At Palmetto Pressure Clean Goose Creek, we are passionate about delivering quality pressure cleaning services for residential and commercial needs. We are committed to excellence, meaning our carefully selected pressure washers pay extra attention to detail and quality in every task they perform. We truly value each job, no matter how large or small they may be. Unlike some of our competitors in Goose Creek, we want to build relationships with our clients. We strive to get to know every home and business owner that we have the privilege of serving. Whether we're pressure washing a historic home off Queen Street or a popular business off King Street, we always aim to exceed expectations.

Interested in learning more info about our pressure washing services in Goose Creek? Curious whether pressure washing is appropriate for your home or business? Ready to set up an appointment? Our stellar team of customer service professionals is here to help, even if you have a couple of simple questions to ask.

When it's time to get cleaning, rely on the Palmetto Pressure Clean team to turn your dingy nightmare into a spick and span dream.

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Latest News in Goose Creek, SC

Goose Creek woman left paying for faulty solar panels after company goes bankrupt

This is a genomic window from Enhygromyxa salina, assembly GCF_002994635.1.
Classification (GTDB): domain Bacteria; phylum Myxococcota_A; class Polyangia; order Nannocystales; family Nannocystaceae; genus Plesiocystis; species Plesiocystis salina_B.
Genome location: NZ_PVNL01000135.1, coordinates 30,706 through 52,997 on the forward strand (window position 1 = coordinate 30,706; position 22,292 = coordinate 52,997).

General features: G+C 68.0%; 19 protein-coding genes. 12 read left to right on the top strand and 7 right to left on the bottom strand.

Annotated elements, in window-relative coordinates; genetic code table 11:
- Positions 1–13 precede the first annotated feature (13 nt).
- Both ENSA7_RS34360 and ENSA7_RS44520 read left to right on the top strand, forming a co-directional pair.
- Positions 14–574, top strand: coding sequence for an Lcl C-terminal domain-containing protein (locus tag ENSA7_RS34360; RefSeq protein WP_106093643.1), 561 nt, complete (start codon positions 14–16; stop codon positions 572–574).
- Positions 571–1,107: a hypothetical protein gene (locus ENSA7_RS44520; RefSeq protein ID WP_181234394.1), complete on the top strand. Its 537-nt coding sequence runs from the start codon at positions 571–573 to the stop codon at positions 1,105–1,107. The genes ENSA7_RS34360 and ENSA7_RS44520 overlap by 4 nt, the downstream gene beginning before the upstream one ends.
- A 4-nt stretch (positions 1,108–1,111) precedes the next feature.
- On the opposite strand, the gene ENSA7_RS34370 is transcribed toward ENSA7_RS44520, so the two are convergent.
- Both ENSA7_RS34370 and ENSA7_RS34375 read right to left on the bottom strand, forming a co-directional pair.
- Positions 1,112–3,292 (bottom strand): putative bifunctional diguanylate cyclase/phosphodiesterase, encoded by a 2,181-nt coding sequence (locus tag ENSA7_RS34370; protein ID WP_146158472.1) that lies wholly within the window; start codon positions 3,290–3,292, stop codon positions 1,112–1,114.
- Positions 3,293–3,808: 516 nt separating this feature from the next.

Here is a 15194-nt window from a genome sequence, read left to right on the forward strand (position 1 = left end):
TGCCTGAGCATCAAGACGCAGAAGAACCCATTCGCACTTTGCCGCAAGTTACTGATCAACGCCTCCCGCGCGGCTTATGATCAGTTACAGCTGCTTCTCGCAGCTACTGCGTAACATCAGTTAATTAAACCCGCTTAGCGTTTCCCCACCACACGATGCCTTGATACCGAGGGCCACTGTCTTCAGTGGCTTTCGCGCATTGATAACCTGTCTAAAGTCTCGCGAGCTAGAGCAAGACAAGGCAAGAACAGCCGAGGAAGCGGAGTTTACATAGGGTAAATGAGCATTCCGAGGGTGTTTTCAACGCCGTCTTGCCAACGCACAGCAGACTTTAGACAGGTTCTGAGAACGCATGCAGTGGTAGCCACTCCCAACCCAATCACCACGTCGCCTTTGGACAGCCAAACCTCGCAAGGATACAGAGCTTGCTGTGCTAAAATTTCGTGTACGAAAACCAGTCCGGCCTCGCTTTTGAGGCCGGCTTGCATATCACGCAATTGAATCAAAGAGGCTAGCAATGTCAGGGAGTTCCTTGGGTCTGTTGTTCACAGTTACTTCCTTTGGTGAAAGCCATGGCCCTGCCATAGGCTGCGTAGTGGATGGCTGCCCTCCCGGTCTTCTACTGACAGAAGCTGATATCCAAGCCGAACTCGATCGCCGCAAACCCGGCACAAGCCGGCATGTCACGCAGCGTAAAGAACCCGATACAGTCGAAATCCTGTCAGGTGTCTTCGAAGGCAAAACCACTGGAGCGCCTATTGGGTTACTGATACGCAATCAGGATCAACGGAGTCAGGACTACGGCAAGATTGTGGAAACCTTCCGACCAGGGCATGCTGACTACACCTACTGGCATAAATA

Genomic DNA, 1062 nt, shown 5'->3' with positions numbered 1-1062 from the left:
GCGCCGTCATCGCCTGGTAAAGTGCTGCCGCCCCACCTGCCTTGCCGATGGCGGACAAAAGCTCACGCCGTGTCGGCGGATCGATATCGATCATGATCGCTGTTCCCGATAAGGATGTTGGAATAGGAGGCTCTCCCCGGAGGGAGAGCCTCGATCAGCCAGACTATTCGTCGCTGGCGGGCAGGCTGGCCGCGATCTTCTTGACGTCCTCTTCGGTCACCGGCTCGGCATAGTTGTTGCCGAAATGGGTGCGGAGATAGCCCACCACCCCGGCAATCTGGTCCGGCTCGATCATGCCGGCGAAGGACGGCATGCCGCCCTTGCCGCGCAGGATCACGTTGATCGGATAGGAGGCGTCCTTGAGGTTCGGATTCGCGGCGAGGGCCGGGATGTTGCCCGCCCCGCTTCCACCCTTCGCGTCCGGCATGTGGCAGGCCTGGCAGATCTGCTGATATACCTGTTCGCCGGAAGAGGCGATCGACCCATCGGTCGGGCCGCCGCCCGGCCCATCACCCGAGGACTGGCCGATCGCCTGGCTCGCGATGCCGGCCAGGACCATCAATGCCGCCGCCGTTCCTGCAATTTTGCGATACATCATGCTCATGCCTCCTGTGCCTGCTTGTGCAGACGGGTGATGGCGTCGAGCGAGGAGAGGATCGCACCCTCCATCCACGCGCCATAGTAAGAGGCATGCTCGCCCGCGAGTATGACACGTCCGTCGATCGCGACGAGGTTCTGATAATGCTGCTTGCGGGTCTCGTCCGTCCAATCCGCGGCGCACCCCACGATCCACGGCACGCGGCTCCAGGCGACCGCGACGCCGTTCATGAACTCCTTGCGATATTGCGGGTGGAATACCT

GOOSE CREEK, S.C. (WCBD) – ‘Going green’ is not coming with the perks it promises for a Goose Creek woman.Tina Willis said she is paying thousands of extra dollars after her solar panels stopped working, and the company she bought them from went bankrupt.She’s also not the only one in this situation. The company, ‘Pink Energy,’ is at the center of over a thousand similar complaints, and is being investigated by the office of the North Carolina Attorney General.Many consumers, like Will...

GOOSE CREEK, S.C. (WCBD) – ‘Going green’ is not coming with the perks it promises for a Goose Creek woman.

Tina Willis said she is paying thousands of extra dollars after her solar panels stopped working, and the company she bought them from went bankrupt.

She’s also not the only one in this situation. The company, ‘Pink Energy,’ is at the center of over a thousand similar complaints, and is being investigated by the office of the North Carolina Attorney General.